• 77°

Ratliffs awarded Golden Deeds honor

Charles and Virginia Ratliff received the Brookhaven ExchangeClub’s Golden Deeds Award Friday during the club’s 57th AnnualBanquet at the Thames Center.

The fact that the Brookhaven couple is in charge of banquetdecorations and preparations each year made keeping the secret atricky task. Jimmie Gillis, who announces the recipient each yearduring the banquet, volunteered to take the Golden Deeds’ dutiesoff Virginia’s hands this year.

“It was hard to do because she kept bugging me who the winnerwas,” Gillis said after this year’s winners were announced. “Ofcourse, I gave her someone else’s name.”

The Ratliffs hugged and shook hands with club members andfriends on their way to the stand to accept the award, whichrecognizes deeds of kindness and actions to help others.

“We do this because we want to do stuff for people,” saidCharles Ratliff, the last charter member of Brookhaven ExchangeClub that was founded in 1947. “We hope we can continue going.”

In announcing the award, Gillis mentioned a variety of ways inwhich the Ratliffs have helped others and helped to make Brookhavena better community.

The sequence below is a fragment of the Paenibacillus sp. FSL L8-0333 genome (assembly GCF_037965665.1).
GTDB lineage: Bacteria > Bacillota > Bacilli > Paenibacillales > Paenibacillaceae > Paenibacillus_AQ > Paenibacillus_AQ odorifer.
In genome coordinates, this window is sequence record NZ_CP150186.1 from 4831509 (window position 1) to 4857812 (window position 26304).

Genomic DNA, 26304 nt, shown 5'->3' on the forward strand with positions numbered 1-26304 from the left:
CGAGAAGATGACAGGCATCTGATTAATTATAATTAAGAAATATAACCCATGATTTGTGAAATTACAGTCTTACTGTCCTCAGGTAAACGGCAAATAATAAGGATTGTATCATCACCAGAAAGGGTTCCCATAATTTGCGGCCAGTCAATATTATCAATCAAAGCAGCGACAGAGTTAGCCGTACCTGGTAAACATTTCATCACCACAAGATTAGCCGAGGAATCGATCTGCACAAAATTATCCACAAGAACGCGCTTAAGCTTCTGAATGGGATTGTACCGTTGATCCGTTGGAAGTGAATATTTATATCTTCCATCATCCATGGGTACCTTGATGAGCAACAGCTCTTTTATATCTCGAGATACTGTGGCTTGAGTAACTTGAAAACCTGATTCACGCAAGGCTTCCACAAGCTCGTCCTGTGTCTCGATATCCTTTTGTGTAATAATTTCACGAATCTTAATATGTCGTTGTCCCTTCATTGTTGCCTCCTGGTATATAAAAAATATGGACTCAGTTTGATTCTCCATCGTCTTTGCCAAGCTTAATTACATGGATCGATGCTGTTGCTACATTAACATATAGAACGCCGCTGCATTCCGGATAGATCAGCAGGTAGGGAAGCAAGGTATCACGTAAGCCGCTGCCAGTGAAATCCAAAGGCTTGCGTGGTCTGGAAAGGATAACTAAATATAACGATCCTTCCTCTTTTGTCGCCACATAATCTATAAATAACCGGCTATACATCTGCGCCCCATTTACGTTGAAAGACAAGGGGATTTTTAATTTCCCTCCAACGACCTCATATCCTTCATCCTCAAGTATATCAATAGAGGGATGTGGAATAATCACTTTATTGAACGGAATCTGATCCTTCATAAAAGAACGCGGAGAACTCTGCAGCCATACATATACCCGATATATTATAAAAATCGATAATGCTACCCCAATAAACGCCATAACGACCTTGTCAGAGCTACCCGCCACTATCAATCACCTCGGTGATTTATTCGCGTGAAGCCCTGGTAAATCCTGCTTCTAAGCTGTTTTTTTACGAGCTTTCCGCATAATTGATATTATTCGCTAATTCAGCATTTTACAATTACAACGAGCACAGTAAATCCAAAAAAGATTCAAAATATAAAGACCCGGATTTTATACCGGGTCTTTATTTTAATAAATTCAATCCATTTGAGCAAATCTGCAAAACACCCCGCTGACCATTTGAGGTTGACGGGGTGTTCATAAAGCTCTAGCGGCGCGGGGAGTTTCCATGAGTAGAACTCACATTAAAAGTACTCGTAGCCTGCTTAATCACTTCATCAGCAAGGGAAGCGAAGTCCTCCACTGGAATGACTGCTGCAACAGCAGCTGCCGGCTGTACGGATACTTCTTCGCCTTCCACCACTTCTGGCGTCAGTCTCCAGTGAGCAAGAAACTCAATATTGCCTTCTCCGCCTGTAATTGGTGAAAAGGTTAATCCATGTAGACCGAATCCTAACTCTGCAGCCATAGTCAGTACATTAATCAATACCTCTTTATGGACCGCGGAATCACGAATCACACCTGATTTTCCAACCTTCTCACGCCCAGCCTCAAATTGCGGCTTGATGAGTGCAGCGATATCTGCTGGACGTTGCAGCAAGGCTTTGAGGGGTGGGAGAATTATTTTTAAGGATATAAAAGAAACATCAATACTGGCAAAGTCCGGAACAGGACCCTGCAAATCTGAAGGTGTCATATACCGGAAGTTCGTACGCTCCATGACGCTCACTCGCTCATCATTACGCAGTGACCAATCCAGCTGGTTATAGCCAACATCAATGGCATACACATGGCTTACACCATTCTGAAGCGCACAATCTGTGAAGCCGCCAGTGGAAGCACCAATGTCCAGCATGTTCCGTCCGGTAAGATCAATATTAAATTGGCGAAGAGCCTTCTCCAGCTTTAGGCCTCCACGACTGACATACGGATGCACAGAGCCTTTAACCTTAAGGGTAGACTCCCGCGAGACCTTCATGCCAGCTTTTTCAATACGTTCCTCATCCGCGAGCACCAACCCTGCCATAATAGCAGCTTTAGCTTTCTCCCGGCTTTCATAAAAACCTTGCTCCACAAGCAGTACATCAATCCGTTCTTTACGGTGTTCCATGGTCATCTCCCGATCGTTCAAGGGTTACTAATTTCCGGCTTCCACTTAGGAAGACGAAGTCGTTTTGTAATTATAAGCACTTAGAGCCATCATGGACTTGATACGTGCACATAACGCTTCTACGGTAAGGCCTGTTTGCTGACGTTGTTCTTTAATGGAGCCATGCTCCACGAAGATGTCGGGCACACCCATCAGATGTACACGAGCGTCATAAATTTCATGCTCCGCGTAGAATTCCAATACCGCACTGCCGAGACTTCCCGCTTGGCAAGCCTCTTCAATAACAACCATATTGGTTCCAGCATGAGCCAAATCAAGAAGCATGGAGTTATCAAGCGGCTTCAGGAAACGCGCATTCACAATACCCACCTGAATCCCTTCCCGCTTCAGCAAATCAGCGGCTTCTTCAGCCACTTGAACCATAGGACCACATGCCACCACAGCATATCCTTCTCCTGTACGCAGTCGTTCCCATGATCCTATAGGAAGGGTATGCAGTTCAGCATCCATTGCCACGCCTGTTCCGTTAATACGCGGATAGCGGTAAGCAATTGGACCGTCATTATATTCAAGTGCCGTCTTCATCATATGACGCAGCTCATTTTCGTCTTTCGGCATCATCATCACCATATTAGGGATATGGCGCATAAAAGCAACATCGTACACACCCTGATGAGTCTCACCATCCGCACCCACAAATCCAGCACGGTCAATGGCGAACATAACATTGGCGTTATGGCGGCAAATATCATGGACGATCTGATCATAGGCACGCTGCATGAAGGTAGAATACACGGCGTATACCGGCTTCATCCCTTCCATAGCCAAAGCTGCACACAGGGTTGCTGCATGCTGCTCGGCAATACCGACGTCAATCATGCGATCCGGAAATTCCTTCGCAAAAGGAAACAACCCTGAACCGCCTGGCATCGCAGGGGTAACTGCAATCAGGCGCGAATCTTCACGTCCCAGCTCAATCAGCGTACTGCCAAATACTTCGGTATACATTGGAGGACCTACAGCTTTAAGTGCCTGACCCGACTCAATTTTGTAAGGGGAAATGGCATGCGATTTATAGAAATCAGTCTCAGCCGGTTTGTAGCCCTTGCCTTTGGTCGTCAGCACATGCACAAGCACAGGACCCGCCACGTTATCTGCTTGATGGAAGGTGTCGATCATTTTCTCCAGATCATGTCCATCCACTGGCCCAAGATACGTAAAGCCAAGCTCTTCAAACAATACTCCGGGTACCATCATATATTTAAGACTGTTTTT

Gillis said the Ratliffs volunteer with the Brookhaven AnimalRescue League. He said their can-collecting efforts have brought inover $100 a month to help feed and take care of animals.

“It takes a lot of cans to bring in $100,” Gillis said.

Gillis said Virginia Ratliff has worked with the Brownie scouts,and both had worked as secretaries in the Juniors Department atFirst Baptist Church.

Gillis also discussed Charles Ratliff’s club activities, whichinclude being president in 1949 and serving as secretary for 44years. Ratliff received the national Distinguished Secretary Awardseveral times during those years.

“Every president during these 44 years looked to and receivedprofessional support from the club secretary,” Gillis said.

In 1952, Ratliff and 41 other club members started theBrookhaven Exchange Club Fair.

“Since then, it has been an annual affair, and thousands ofyoung and old alike look forward to it each year before schoolbegins,” Gillis said.

Now, the Ratliffs operate the bingo games during the fair.Gillis said they are responsible for fair enjoyment by children andadults over the years.

Gillis said the Ratliffs have also helped build 14 floats forthe Christmas parade and deliver fruit baskets to senior citizensand shut-ins.

With all their charitable activities, the Ratliffs also findtime for hobbies, Gillis said.

He said Charles Ratliff’s hobbies include quail hunting andgolf. Virginia Ratliff enjoys making glass angels and giving themto sick people at the hospital.

Gillis said the Ratliffs love the Lord, each other, Brookhavenand the Exchange Club.

“They truly believe the way to be happy and useful is to findsomeone in need and then do something to meet that need,” Gillissaid.